|Primary inflows||Atlantic Ocean, Sea of Marmara, Nile, Ebro, Rhône, Chelif, Po|
|Surface area||2,500,000 km2 (970,000 sq mi)|
|Average depth||1,500 m (4,900 ft)|
|Max. depth||5,109 m (16,762 ft) ±1 m (3 ft)|
|Water volume||3,750,000 km3 (900,000 cu mi)|
|Residence time||80–100 years|
|Max. temperature||28 °C (82 °F)|
|Min. temperature||12 °C (54 °F)|
The Mediterranean Sea (// MED-ih-tə-RAY-nee-ən) is a sea connected to the Atlantic Ocean, surrounded by the Mediterranean Basin and almost completely enclosed by land: on the north by Southern Europe and Anatolia, on the south by North Africa, and on the east by the Levant in West Asia. The Mediterranean has played a central role in the history of Western civilization. Geological evidence indicates that around 5.9 million years ago the Mediterranean was cut off from the Atlantic and was partly or completely desiccated over a period of some 600,000 years during the Messinian salinity crisis before being refilled by the Zanclean flood about 5.3 million years ago.
The Mediterranean Sea covers an area of about 2,500,000 km2 (970,000 sq mi), representing 0.7% of the global ocean surface, but its connection to the Atlantic via the Strait of Gibraltar—the narrow strait that connects the Atlantic Ocean to the Mediterranean Sea and separates the Iberian Peninsula in Europe from Morocco in Africa—is only 14 km (9 mi) wide. The Mediterranean Sea encompasses a vast number of islands, some of them of volcanic origin. The two largest islands, in both area and population, are Sicily and Sardinia.
The Mediterranean Sea has an average depth of 1,500 m (4,900 ft) and the deepest recorded point is 5,109 m (16,762 ft) ±1 m (3 ft) in the Calypso Deep in the Ionian Sea. It lies between latitudes 30° and 46° N and longitudes 6° W and 36° E. Its west–east length, from the Strait of Gibraltar to the Gulf of Alexandretta, on the southeastern coast of Turkey, is about 4,000 kilometres (2,500 mi). The north–south length varies greatly between different shorelines and whether only straight routes are considered. Also including longitudinal changes, the shortest shipping route between the multinational Gulf of Trieste and the Libyan coastline of the Gulf of Sidra is about 1,900 kilometres (1,200 mi). The water temperatures are mild in winter and warm in summer and give name to the Mediterranean climate type due to the majority of precipitation falling in the cooler months. Its southern and eastern coastlines are lined with hot deserts not far inland, but the immediate coastline on all sides of the Mediterranean tends to have strong maritime moderation.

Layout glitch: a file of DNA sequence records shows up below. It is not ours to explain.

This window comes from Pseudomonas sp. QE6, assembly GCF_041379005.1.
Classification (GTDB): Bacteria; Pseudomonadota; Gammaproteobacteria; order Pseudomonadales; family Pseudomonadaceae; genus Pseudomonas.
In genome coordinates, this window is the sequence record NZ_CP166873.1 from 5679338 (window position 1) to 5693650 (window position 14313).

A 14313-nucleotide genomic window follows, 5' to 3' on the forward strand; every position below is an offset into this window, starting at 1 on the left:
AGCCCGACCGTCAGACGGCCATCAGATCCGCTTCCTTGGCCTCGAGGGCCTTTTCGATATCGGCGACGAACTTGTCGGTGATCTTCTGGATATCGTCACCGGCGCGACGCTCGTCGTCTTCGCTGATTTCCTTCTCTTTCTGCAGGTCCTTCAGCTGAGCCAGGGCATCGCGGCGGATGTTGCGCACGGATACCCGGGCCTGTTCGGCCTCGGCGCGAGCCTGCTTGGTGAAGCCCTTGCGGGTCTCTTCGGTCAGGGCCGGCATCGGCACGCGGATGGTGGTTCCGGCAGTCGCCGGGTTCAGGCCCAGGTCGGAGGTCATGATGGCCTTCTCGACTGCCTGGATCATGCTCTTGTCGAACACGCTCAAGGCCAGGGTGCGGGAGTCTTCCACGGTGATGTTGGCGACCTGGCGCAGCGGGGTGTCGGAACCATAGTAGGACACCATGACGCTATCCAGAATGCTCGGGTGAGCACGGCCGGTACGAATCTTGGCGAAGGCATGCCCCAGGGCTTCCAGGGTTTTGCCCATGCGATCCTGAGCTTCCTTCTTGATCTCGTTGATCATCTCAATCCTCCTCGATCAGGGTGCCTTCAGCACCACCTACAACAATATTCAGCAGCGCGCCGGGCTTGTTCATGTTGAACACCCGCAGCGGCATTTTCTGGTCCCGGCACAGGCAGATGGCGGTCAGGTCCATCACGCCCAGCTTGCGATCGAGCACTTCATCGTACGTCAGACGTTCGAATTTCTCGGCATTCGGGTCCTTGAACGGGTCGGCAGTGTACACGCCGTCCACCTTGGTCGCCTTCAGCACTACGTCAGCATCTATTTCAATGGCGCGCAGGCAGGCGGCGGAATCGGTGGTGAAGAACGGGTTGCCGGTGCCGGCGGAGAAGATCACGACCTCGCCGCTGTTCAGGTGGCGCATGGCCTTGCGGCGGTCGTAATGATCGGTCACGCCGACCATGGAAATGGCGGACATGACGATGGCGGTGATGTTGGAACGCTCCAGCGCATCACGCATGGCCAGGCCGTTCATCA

The sea was an important route for merchants and travellers of ancient times, facilitating trade and cultural exchange between the peoples of the region. The history of the Mediterranean region is crucial to understanding the origins and development of many modern societies. The Roman Empire maintained nautical hegemony over the sea for centuries and is the only state to have ever controlled all of its coast.
The countries surrounding the Mediterranean and its marginal seas in clockwise order are Spain, France, Monaco, Italy, Slovenia, Croatia, Bosnia and Herzegovina, Montenegro, Albania, Greece, Turkey, Syria, Lebanon, Israel, Palestine, Egypt, Libya, Tunisia, Algeria, and Morocco; Malta and Cyprus are island countries in the sea. In addition, Gibraltar, an overseas territory of the United Kingdom, is located on the coast of the Mediterranean. The drainage basin encompasses a large number of other countries, the Nile being the longest river ending in the Mediterranean Sea.